The days surrounding a death can be a confusing and disorienting time for young children. Altered daily routines and unfamiliar sights and sounds can be difficult for them to understand and cope with. Children notice even the most subtle changes in their routines and surroundings. We must validate their feelings and encourage them to share their thoughts, fears, and observations of the events taking place around them.
Talking to Children About Death & Funerals
by Karen Nilsen, STAR Class Founder
Most important, I believe, is to first find out what your child already knows about death, then what they think they know, and then provide the facts in simple, honest, terms.
Explaining death to children is similar to talking to kids about sex, except that many parents find death a more difficult topic. We often use euphemisms such as “passed away” “Grandpa is sleeping,” or “we lost Grandma” instead of the words “dead” and “died.” These softened explanations can cause fears in a young child that they too may get lost or go down for a nap and never wake up. Or worse yet, as 4-year-old Clayton asked, “What if I go to sleep and wake up in a casket like my Grandpa?”
Children see the evidence that livings things die in many areas of their lives. They see and hear about it on the television, in movies–even cartoons, and on an ordinary walk in the park or to school, e.g., a dead bird, a squirrel, or other small animal. They notice the change of the seasons as plants and trees appear to wither and die.
They may have experienced the death of a pet. It’s hard not to notice the difference between a live goldfish and one floating motionless on the top of the fish bowl. Death causes changes in a living thing. Very young children may not be able to fully comprehend the complexities, but they are aware that death looks and feels different.
If possible, begin a dialogue with your child about how all living things on this earth will die someday. Death is a reality; we can’t hide it from our children. It is the circle of life. If the situation arises where a plant, pet or animal dies, allow the child to investigate it, see it, touch it, even smell it.
With an accepting adult standing close by or holding a child while he/she discovers death on the sidewalk, children often adopt the attitude and the emotion of the adult. Talk about feelings. Share your feelings with your child. Tell him that when someone or something dies, we might feel sad, mad, or confused. And sometimes we might even cry–and that’s okay.
Explain the difference between an “alive” bird and a dead one. When the bird was alive, he could fly, and sing, and eat worms, but now, his body has died. It doesn’t work anymore. He cannot see, or hear, or move. His body is dead. You may even hold a “funeral ceremony” for the animal. Explain that a funeral is a time to say good-bye. It is a Special Time to Always Remember.
Another readily available example in a child’s world is a simple flower. You can show the child a living flower. Point out its qualities of life–e.g., vibrant color, soft velvety petals, strong sturdy stem and enjoyable fragrance. If you want, you may even discuss the flower’s purpose here on earth. It brings us joy, brightens a room, provides food for insects and bees, etc. Then show the child a flower that has died. Compare its qualities to the living flower. The flower has changed. Allow the child to touch and smell the flower.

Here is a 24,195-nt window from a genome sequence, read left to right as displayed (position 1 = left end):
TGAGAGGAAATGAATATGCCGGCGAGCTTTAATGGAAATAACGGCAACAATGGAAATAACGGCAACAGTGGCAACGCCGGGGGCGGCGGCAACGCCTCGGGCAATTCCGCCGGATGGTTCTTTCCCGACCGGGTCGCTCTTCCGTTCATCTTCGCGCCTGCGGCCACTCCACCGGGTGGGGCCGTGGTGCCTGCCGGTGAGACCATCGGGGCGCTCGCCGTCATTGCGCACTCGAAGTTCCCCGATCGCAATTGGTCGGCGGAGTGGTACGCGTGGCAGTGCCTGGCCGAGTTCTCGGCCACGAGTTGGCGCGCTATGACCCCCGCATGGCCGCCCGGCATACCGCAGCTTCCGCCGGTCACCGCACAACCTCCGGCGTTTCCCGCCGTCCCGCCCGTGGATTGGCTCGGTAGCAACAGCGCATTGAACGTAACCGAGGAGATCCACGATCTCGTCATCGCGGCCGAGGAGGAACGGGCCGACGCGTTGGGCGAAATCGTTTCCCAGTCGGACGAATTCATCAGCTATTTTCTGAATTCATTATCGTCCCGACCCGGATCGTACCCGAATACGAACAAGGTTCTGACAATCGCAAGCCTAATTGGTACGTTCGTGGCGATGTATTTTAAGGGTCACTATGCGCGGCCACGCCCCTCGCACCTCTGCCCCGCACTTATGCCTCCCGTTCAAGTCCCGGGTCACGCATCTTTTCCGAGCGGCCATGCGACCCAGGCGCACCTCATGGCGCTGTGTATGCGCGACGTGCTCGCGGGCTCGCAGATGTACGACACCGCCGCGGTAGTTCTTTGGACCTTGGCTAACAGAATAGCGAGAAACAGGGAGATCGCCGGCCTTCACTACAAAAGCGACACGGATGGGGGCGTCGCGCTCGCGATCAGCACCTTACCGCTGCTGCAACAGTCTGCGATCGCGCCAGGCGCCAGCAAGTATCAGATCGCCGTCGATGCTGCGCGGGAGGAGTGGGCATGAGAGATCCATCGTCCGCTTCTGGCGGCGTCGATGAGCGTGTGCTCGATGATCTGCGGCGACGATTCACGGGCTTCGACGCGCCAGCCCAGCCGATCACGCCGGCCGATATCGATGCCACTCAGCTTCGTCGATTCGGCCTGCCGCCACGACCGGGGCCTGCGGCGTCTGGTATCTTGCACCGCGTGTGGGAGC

When talking to a child about the death of a family member or friend, remind them that like the flower, or bird, or pet, the body of their loved one has changed. It cannot see, or hear, or move. Look through photo albums, talk about special memories and their relationship with the deceased.
Read books available for children. Acknowledge your child’s feelings. Reassure them that sad and mad feelings are normal and okay. Allow them to attend the funeral or memorial service for their special person. Encourage them to write a letter or draw a picture that can be placed in the casket or displayed near the urn.
You may want to talk about your family’s faith tradition. Heaven is another concept which is a life long learning process.
Death IS a frightening concept for all of us. But, with loving explanations, acceptance of feelings and an opportunity to express those feelings, a child can begin to understand that death is a part of life.
Answering Questions About Death
Caring parents can help a child during a time of loss by being open, honest, and loving, and by responding to his or her questions in a way that shows they care.
When answering a child’s questions about death, adults should keep in mind the following:
- Tell a child only what he or she is capable of understanding. There is no need to be evasive, but modify explanations to what the child can comprehend. A too-complicated reply often confuses a child.
- Use language the child can understand.
- What is said is important, but the manner in which it is said has even greater significance. Be aware of voice tone. Try to answer the questions in a matter-of-fact way without too much emotion.
- Remember that what is communicated without words can be just as meaningful to a child as what is actually said.
It’s not unusual for a child to ask the same question again and again. Repeating questions and getting answers helps the child understand and adjust to the loss of someone loved.
If you incur any difficulties in explaining death or cremation to your child, you may wish to consult a child guidance counselor who specializes in these areas.